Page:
Today I participated in the third session of WOMMA’s Community Manager Specialist Training and was able to take notes to share with my readers again.
If you missed session one, you can see my Community Manager Training Session 1 notes.
These notes from session 3, Tools, are specifically written vaguely so as to not deplete the value of the class or negate the need for participation; they are only meant as a guide and as general notes.
This class’s speaker was Dawn Lacallade from ComBlu.
Goals of Session 3: Tools – Selecting the right tools to create the types of communities you want to foster for your brand.
Types of tools
- Activity Streaming & Microsharing
- Ideation Platforms
- User generated content (UGC) platforms
- Ratings & review
- Social networks
Forum: online discussion board that allows users to interact with each other.
- One of the few platforms for real-time dialogue
- Highly successful for uses in support as well as presales questions and answer
- Successful forums can be a great source of SEO juice, traffic, crisis management & idea generation
- Direct relationship can be labor intensive until an MVP responder group can be grown
- Can be expensive to set up with full-functioning platforms
- It is critical to show brand engagement to drive participation.
- Unanswered questions can pose a PR risk
Blog: Online version of a journal or diary that allows an individual or a brand to have an ongoing venue for sharing information and opinions. Written in a chronological format
- Low cost and realtively easy to set up.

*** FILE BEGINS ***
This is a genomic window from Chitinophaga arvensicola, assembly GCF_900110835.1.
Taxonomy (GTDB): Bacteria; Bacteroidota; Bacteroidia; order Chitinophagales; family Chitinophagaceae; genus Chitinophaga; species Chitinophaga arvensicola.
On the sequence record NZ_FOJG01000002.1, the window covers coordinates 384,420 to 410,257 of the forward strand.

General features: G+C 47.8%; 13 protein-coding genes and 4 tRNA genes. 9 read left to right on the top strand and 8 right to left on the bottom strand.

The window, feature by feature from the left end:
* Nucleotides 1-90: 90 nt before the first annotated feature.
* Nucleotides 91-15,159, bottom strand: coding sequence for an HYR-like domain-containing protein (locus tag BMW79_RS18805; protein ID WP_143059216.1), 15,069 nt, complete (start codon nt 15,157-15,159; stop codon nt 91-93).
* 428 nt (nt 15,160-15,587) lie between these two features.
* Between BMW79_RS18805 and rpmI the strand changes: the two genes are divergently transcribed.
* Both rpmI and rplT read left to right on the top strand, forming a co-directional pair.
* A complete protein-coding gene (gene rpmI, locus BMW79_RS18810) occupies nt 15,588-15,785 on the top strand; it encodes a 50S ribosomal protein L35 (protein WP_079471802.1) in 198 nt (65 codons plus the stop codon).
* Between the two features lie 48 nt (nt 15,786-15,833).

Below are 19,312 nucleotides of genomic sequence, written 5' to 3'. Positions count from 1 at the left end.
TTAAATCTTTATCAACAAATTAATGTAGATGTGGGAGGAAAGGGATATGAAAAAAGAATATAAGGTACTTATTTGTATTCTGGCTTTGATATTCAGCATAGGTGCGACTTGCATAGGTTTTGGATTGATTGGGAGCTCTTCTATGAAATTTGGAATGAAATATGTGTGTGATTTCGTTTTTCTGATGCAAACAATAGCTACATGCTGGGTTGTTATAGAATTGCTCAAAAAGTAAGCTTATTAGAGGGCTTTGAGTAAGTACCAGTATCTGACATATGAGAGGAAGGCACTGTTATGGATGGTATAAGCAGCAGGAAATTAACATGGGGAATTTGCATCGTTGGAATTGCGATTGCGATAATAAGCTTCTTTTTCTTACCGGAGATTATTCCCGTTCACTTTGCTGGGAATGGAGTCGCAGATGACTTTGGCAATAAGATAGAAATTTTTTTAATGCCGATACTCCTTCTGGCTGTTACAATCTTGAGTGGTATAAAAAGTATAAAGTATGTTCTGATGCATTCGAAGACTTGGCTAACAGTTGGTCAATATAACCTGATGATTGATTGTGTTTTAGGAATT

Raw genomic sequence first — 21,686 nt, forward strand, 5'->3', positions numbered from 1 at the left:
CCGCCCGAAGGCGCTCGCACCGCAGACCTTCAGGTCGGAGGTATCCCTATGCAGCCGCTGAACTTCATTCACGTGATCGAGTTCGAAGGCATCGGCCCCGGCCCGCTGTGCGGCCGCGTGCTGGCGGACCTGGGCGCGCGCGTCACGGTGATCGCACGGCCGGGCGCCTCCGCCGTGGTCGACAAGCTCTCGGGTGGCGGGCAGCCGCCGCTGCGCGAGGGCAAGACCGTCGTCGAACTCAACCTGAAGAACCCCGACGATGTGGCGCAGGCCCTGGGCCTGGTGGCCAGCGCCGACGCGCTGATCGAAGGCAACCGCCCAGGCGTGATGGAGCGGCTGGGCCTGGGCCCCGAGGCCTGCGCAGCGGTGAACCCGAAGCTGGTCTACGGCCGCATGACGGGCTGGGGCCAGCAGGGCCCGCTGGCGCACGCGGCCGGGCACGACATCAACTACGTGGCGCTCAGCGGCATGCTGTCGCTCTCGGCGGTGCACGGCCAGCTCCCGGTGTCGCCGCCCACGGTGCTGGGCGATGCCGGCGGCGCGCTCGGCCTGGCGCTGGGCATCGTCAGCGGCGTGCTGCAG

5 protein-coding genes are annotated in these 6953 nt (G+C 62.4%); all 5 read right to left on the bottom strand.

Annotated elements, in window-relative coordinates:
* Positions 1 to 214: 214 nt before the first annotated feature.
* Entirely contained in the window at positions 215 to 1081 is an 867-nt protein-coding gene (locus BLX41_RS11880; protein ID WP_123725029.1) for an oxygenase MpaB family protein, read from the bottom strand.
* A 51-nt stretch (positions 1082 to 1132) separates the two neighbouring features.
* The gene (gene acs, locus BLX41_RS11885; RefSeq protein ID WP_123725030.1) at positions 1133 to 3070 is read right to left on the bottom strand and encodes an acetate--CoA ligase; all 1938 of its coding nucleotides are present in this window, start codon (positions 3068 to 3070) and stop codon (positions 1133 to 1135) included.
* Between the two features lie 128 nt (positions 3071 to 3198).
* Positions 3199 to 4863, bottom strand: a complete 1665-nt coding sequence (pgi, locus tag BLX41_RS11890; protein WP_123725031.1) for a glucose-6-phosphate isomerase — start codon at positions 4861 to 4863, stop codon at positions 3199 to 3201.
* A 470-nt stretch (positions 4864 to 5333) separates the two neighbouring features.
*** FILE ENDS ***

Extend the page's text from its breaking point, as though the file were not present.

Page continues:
- Share large blocks of conten with ease.
- Successful blogs can deliever high seo value, can have high readerships, can be a valueable tool in crisis management and can be used to give a voice and personality to a brand.
- Difficult way to foster interaction via comments
- Requires frequent content to maintain freshness
- Difficult to access older conten one it’s archived
- Doesn’t resonate with all audiences (ie: low tech)
- Can be hard to make a new blog stand out in a crowded field of blogs
*It may be more difficult to grow interaction with a blog, allowing social log-in in content may help with this.*
Wikis: A web-based application that allows multiple experts to contribute and collaborate to form document for information sharing.
- Allows for collaboration on large quantities of content by man authors/experts.
- High participation medium for the most dedicated participants.
- Taps into the wisdom of the crowd to come to the best content
- Can be very successful as an internal knowledge sharing tools.
- Successful wikis can be great traffic and SEO tools and can also generate high quality content.
- Takes an extraordinary amount of cultivation to maintain and grow an active wiki
- Only the highest participants will contribute
- Dedicated platform is required and can be costly
- Fairly limited document and content presentation types
Activity Streams/Microsharing: a short-text medium that is a fast way to pass snippets of information publically. Users can follow individuals or brands to keep up real time. (Example: Twitter).
- Low cost & easy to set up.
- Real-time dialogue with customer.
- Real-time listening can deliver early PR warning system
- Successful Twitter handles can have high readership and can be a valuable tool in crisis management. Can also be used to give a voice and personality to a brand.